[osflash] Share the knowledge: Books
austin at pettomato.com
Thu Nov 10 13:43:59 EST 2005
I think that all Nicolasse was saying is that in other languages, such
as Ocaml and Lisp, "Design Patterns" is not an especially relevant book.
I mean no offense at all, but it sounds like you aren't very familiar
with these other types of languages to see why this is so. Correct me if
I am wrong.
Peter Norvig, addressing this topic says, "Dynamic Languages have fewer
language limitations. Less need for bookkeeping objects and classes.
Less need to get around class-restricted design."
I also want to second some of the books that others have mentioned, and
add my own:
1. "Code Complete" -- it's been a while since I read this one, but if we
were hiring, I would make it a mandatory read.
2. "Pragmatic Programmer" -- great advice about automating everything
you do, and why Actionscripters really need to learn an additional language.
3. "Structure and Interpretation of Computer Programs" -- videos based
on the book here:
Pet Tomato, Inc.
The Irrelevant Elephant wrote:
> Nicolas Cannasse wrote:
> <loads of stuff I didn't particularly agree with ;-)>
> I thought I'd try to thrash this out a little. I'm really still
> learning about patterns and how to apply them to my software most
> effectively, and whilst I can understand your queries; I can't fathom
> the source of the belligerence. It's obvious that you aren't a big fan
> of OO development, however I think you're a bit keen to "throw the baby
> out with the water". Or maybe you're just bitter that few people here
> are bothered with functional programming ;-)
>>I don't know exactly what I should think about Design Patterns. It's
>>true they're in general good solutions to model the problems in a
>>classic OO language with inheritance, but they are not so much useful in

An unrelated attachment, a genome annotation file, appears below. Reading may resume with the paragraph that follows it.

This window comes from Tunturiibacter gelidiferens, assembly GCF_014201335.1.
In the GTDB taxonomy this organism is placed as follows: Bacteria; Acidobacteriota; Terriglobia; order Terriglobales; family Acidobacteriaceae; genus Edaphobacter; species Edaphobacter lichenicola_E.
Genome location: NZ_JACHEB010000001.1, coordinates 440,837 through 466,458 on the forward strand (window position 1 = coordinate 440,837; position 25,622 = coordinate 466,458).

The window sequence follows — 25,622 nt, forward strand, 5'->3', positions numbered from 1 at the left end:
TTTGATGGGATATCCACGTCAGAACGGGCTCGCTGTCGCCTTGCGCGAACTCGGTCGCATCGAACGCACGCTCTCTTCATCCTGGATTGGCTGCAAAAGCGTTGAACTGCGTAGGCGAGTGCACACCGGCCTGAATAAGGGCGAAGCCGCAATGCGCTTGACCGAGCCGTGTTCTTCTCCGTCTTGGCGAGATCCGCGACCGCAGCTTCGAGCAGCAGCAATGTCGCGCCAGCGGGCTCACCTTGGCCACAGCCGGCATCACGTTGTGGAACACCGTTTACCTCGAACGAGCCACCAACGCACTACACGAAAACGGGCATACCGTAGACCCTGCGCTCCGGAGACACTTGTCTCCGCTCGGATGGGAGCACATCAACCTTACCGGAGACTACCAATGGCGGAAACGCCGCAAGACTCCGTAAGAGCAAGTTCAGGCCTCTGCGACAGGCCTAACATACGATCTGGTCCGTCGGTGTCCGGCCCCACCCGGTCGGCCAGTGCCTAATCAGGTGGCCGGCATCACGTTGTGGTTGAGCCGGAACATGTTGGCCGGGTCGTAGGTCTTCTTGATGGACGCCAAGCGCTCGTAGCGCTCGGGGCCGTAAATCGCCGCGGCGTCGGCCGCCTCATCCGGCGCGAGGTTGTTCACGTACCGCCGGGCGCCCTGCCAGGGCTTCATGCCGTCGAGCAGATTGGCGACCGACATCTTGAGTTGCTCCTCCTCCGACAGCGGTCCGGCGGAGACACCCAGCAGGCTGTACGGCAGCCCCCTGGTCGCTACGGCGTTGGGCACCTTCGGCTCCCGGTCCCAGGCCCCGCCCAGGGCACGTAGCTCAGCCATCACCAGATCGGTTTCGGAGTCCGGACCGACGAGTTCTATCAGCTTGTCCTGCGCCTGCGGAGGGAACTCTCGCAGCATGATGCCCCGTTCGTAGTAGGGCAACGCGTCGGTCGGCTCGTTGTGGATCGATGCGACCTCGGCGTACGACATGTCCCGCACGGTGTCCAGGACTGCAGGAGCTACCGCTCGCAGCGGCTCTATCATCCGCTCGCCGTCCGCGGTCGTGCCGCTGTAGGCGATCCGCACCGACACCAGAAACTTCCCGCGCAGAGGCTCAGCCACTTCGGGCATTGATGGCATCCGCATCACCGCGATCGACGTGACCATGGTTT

>>other kind of languages (for exemple Functional ones). This is mainly
>>due to the fact that OO creates its own set of problems that are only
>>partly answered by using Design Patterns.
> This is the kind of thing I'm talking about ;-) Of course any style of
> development spawns it's own "problems" (for want of a better word);
> however patterns are /not/ "a mechanism to circumvent problems caused by
> OOP". I can only assume you haven't read /that/ much into patterns as
> inheritance features much less than other techniques, composition for
>>The need for the programmer to constantly reuse these patterns create
>>the "code bloat" pattern, also sometimes called the "Java disease" :)
>>It's when your code grows faster in complexity and number of
>>abstractions than it grows in number of features.
> I guess you've had a bad experience then? Part of the trick to using
> patterns effectively is also (a) deciding if you need to use a pattern
> at all and (b) learning to apply patterns to particular "problems" in
> your software (rather than blindly building your software around patterns).
>>I guess that a better programming language should embed the most often
>>used patterns so they become a lot more natural to use (for instance you
>>will not have to learn them).
> Maybe in some respects, but patterns aren't meant to be concrete
> implementations. That's kinda the whole point. Obviously a
> language/platform can provide support for certain patterns (for example,
> providing support for the commonly used Observer/Observable pattern) -
> but it would be wrong for a language to assume responsibility of the
> implementation of patterns at large.
>>However I still think that OO design patterns are useful since they can
>>bring some common vocabulary and methology where before everybody was
>>using its own way of encoding objects relationships.
> Yes, this is indeed another reason patterns are useful. My business
> partners are not developers; one is a designer and one is a
> part-developer-mostly-designer - but we can (and do) talk using a common
> vocabulary. Because we have also adapted the use of CRC cards
> (http://c2.com/cgi/wiki?CrcCard) into our development process, we can
> also identify patterns whilst our cards are laid out on the floor,
> before we even start cutting code.
> Horses for courses.
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